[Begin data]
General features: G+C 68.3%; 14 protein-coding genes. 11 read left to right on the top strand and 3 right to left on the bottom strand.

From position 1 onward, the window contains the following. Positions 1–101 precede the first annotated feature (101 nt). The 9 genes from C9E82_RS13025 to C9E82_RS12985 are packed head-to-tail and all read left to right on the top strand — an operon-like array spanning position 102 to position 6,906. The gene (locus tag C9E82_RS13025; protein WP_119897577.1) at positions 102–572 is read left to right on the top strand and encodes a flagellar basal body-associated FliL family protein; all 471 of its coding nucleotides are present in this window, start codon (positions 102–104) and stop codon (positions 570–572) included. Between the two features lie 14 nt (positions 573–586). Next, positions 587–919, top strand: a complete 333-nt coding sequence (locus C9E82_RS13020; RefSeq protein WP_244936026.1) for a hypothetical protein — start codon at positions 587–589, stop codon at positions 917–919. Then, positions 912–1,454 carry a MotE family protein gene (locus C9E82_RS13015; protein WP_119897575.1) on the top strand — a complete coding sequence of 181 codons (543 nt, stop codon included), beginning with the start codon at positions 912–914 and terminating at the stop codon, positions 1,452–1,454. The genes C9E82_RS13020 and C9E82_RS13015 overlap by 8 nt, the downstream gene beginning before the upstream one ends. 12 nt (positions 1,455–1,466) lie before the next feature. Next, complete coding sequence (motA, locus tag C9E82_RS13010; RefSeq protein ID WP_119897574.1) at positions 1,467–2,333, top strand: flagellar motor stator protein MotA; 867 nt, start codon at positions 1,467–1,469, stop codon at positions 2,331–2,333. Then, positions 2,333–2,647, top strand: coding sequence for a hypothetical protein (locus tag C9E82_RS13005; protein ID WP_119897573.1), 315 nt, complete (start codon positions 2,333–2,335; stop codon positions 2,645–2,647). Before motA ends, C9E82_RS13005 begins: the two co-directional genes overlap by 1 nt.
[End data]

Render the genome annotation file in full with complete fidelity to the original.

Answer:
General features: G+C 68.3%; 14 protein-coding genes. 11 read left to right on the top strand and 3 right to left on the bottom strand.

From position 1 onward, the window contains the following. Positions 1–101 precede the first annotated feature (101 nt). The 9 genes from C9E82_RS13025 to C9E82_RS12985 are packed head-to-tail and all read left to right on the top strand — an operon-like array spanning position 102 to position 6,906. The gene (locus tag C9E82_RS13025; protein WP_119897577.1) at positions 102–572 is read left to right on the top strand and encodes a flagellar basal body-associated FliL family protein; all 471 of its coding nucleotides are present in this window, start codon (positions 102–104) and stop codon (positions 570–572) included. Between the two features lie 14 nt (positions 573–586). Next, positions 587–919, top strand: a complete 333-nt coding sequence (locus C9E82_RS13020; RefSeq protein WP_244936026.1) for a hypothetical protein — start codon at positions 587–589, stop codon at positions 917–919. Then, positions 912–1,454 carry a MotE family protein gene (locus C9E82_RS13015; protein WP_119897575.1) on the top strand — a complete coding sequence of 181 codons (543 nt, stop codon included), beginning with the start codon at positions 912–914 and terminating at the stop codon, positions 1,452–1,454. The genes C9E82_RS13020 and C9E82_RS13015 overlap by 8 nt, the downstream gene beginning before the upstream one ends. 12 nt (positions 1,455–1,466) lie before the next feature. Next, complete coding sequence (motA, locus tag C9E82_RS13010; RefSeq protein ID WP_119897574.1) at positions 1,467–2,333, top strand: flagellar motor stator protein MotA; 867 nt, start codon at positions 1,467–1,469, stop codon at positions 2,331–2,333. Then, positions 2,333–2,647, top strand: coding sequence for a hypothetical protein (locus tag C9E82_RS13005; protein ID WP_119897573.1), 315 nt, complete (start codon positions 2,333–2,335; stop codon positions 2,645–2,647). Before motA ends, C9E82_RS13005 begins: the two co-directional genes overlap by 1 nt.